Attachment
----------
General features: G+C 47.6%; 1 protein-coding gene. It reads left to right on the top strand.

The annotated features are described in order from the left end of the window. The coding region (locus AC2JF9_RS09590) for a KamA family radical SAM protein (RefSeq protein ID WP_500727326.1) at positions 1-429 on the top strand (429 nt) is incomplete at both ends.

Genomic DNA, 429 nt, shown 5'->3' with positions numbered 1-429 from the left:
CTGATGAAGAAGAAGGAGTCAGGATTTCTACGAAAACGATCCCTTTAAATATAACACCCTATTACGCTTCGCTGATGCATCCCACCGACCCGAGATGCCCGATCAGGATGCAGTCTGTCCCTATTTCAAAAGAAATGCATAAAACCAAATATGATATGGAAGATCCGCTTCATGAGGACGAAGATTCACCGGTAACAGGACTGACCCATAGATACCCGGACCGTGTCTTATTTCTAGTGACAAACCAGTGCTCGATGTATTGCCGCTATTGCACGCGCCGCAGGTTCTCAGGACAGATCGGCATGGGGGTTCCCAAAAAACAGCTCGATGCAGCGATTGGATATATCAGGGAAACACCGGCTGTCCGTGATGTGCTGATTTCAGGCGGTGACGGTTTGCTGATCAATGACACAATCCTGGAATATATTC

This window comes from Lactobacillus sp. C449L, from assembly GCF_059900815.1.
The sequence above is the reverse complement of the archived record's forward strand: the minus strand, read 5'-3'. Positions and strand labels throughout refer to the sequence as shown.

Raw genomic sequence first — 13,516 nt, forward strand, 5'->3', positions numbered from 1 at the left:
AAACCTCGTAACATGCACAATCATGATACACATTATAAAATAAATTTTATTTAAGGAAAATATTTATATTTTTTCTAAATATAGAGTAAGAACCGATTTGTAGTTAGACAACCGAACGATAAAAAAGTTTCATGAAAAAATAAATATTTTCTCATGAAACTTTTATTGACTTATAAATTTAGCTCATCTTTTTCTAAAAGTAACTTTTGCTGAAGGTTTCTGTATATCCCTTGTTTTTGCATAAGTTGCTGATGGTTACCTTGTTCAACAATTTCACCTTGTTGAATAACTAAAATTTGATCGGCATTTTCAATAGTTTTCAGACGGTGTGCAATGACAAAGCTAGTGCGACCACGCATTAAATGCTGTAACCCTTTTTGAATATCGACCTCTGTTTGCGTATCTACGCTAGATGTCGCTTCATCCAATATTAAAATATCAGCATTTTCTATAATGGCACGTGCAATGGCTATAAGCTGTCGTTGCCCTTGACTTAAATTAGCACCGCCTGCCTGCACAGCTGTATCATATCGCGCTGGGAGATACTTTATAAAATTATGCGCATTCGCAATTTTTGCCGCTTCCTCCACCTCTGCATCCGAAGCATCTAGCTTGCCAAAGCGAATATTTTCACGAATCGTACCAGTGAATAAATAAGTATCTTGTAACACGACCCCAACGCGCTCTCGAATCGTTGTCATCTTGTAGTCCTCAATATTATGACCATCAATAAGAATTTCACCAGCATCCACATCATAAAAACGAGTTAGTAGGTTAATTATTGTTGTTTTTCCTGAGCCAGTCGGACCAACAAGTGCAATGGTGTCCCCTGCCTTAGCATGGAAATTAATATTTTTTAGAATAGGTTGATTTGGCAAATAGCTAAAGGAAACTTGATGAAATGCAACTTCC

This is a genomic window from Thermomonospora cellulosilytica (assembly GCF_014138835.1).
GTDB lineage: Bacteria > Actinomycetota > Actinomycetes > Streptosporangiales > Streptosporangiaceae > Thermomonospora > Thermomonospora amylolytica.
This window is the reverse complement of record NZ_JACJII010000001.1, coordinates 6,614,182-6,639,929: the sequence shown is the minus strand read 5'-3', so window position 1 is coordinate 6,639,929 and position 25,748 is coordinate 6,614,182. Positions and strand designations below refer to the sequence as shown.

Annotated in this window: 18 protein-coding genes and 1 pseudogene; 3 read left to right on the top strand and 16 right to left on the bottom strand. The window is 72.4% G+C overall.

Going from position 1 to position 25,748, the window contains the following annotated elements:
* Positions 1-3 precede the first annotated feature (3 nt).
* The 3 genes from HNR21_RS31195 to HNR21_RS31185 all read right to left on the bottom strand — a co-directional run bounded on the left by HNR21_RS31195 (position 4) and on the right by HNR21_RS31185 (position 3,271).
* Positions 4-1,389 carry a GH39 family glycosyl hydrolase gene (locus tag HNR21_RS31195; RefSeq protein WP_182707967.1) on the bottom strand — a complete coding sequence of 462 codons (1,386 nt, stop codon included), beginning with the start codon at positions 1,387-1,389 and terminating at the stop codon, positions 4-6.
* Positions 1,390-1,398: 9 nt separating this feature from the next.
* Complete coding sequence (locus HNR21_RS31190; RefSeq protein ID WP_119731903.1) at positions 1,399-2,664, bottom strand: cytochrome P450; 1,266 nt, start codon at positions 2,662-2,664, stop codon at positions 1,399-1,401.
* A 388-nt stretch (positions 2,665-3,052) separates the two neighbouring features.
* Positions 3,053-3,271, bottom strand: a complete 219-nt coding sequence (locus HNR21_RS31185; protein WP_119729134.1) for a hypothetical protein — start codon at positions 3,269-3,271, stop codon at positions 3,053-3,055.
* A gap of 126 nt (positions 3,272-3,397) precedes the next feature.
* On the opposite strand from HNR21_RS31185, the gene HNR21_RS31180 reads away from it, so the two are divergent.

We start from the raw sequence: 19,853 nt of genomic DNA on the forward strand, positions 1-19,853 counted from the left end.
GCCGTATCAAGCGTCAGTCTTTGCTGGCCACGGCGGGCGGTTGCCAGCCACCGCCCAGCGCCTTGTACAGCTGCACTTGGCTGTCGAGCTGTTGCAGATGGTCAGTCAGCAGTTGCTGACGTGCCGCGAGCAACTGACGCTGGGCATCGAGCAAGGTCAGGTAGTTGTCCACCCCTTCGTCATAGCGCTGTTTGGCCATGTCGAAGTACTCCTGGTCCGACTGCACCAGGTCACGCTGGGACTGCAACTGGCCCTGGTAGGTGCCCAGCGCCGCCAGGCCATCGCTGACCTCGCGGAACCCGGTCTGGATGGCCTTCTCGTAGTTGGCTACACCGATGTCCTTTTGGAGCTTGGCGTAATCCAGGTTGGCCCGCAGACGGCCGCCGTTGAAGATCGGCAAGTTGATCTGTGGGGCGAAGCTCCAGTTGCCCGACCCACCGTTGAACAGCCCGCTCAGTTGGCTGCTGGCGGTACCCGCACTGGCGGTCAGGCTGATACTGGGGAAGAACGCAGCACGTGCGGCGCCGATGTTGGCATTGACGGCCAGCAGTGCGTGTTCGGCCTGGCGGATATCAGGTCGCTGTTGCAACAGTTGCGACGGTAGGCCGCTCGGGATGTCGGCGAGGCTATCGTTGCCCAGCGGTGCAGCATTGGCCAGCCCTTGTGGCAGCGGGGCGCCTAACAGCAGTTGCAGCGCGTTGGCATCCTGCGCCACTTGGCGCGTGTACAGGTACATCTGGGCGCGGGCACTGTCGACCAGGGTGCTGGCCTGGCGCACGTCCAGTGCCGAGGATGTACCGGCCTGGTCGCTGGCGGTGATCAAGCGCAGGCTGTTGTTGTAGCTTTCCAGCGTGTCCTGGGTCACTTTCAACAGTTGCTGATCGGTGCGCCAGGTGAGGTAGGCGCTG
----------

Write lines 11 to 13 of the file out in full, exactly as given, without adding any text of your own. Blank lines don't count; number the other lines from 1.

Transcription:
This window is the reverse complement of record NZ_JACJII010000001.1, coordinates 6,614,182-6,639,929: the sequence shown is the minus strand read 5'-3', so window position 1 is coordinate 6,639,929 and position 25,748 is coordinate 6,614,182. Positions and strand designations below refer to the sequence as shown.

Annotated in this window: 18 protein-coding genes and 1 pseudogene; 3 read left to right on the top strand and 16 right to left on the bottom strand. The window is 72.4% G+C overall.

Going from position 1 to position 25,748, the window contains the following annotated elements: